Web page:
Caged Birds that Can’t Sing
Two days ago I had dinner at a restaurant in PaP popular with US embassy officials. Live jazz band (led by an expat) and an outdoor garden that was shielded from the brutality of the heat by many beautiful trees. I ordered a $15 bacon cheeseburger while I streams of embassy officials trooped past our tables to kiss the ring of my host and hostess. I had this odd feeling of peering behind the veil to this expat life that I’d only seen from outside the bubble in Nairobi. Imported wine, bread rolls and butter, and the faint aroma of frustration hung in the air.
What I saw can only be summarised as a gilded cage. You could reach out and touch the unhappiness. Most of these people had left their homes in the promise that they were going to some exotic location, only to be slapped with some of the most thorough “security measures” you can imagine. They aren’t allowed to use public transport. They aren’t allowed to visit Haitian neighbourhoods. They aren’t allowed to attend any of the Haitian festivals nor to participate in any protests. Essentially: “We want you to be in Haiti, but we don’t want you to interact with anything that is remotely Haitian, including Haitian people”.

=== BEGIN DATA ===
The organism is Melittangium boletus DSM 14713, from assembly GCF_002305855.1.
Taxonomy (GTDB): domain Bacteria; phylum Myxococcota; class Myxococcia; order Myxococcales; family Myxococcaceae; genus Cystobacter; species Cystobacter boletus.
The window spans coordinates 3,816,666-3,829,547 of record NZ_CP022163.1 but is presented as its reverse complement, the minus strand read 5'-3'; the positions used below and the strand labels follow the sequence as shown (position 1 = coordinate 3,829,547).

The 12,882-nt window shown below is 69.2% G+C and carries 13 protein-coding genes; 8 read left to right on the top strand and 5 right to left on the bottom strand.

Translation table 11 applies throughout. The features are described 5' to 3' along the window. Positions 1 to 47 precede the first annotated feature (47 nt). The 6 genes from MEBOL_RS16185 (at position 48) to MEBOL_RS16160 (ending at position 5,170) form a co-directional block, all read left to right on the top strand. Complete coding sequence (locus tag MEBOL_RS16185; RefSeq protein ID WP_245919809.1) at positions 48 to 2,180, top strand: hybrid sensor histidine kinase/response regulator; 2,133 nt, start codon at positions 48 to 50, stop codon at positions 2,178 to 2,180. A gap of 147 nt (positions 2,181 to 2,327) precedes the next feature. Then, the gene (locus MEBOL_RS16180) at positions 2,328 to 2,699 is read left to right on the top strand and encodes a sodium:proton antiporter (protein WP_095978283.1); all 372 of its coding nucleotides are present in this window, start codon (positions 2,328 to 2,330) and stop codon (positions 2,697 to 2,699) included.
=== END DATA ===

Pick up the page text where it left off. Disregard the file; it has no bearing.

I died a little just for being around it.
Why would you drag someone away from their family and friends only to put them in this suffocating bubble? Who does it helped? I feel like it only made the expats more resentful of of the country, which is in fact a beautiful, vibrant country full of risks for sure, but also full of love and warmth. Why would you come all the way to Haiti to do exactly what you would do back home? No wonder we have so many flawed and meaningless “development plans” and strategies – most of these people have no idea what they’re talking about.
This is why I reject the label “expat” because it smacks of a superiority complex and a calculated detachment from the reality of the country we live in.
Plus, that burger was terrible.